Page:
Support The Moscow Times!

Russian City Vows to Poison Fountain to Deter Revelers

Would-be frolickers are to be sternly warned off paddling in the fountains by signs, alerting them to the new dangers of dipping.

Authorities in a Moscow region city are so sick of local residents swimming in the central square's fountain that they have decided to poison it as a deterrent.

Residents of Zhukovsky, a city known for its science and technology institutes 40 kilometers southeast of Moscow, have been cooling off in the fountain as temperatures have shot well over 20 degrees Celsius this month, the city's administration said in an online statement.

As well as taking a dip themselves, people have also been known to bathe their dogs in the fountain, the statement said.

The authorities, blasting such behavior as "inappropriate," have responded by stating their intent to introduce a chemical reagent into the water that the statement said would render it "effectively poisonous."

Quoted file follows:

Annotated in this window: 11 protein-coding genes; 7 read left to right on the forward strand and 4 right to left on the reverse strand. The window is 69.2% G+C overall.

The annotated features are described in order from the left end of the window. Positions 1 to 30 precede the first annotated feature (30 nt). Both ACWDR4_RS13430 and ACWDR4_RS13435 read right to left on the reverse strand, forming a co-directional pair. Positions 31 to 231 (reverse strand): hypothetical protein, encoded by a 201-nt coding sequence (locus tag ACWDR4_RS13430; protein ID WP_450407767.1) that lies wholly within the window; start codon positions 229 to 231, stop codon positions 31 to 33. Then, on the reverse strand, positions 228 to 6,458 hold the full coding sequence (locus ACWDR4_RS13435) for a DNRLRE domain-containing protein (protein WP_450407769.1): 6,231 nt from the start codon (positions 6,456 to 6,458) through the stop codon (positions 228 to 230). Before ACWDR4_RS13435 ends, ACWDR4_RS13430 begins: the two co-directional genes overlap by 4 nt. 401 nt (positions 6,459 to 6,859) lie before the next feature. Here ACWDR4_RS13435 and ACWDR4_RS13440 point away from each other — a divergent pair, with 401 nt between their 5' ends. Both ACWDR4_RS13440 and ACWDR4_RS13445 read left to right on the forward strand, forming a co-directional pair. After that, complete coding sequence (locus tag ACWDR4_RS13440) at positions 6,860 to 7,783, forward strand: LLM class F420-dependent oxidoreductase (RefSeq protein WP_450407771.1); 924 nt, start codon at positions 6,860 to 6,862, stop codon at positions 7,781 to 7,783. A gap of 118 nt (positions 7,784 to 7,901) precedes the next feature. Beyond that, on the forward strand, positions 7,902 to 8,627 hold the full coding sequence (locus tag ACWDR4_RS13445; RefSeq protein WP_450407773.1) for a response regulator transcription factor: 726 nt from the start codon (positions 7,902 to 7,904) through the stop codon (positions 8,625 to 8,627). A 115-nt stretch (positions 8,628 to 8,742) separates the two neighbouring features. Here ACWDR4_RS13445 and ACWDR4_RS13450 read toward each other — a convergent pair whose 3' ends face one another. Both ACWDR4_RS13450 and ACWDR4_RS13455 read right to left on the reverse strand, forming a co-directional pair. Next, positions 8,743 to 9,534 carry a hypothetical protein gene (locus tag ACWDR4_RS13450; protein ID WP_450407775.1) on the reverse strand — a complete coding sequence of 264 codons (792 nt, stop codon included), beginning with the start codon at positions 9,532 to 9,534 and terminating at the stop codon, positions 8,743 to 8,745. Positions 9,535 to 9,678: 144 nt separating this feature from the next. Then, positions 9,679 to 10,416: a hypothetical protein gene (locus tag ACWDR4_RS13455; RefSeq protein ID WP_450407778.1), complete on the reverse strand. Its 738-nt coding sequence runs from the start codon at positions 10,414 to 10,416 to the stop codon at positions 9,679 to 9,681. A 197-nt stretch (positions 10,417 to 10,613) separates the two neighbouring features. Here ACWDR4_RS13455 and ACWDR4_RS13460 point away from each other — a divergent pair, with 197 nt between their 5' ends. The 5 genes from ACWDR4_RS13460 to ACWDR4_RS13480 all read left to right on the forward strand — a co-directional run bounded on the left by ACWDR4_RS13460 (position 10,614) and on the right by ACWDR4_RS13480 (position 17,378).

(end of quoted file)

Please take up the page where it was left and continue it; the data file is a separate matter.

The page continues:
Would-be frolickers are to be sternly warned off by signs posted around their erstwhile site of transgression, alerting them to the new dangers of dipping.

The decision has made a splash amongst the city's residents, who are unhappy about the new arrangement, according to Russian media reports.

The statement on the city's website was available Friday morning before being abruptly taken down without explanation by mid-afternoon.

Read more

Independent journalism isn’t dead. You can help keep it alive.

As the only remaining independent, English-language news source reporting from Russia, The Moscow Times plays a critical role in connecting Russia to the world.

Editorial decisions are made entirely by journalists in our newsroom, who adhere to the highest ethical standards. We fearlessly cover issues that are often considered off-limits or taboo in Russia, from domestic violence and LGBT issues to the climate crisis and a secretive nuclear blast that exposed unknowing doctors to radiation.

As we approach the holiday season, please consider making a one-time donation — or better still a recurring donation — to The Moscow Times to help us continue producing vital, high-quality journalism about the world’s largest country.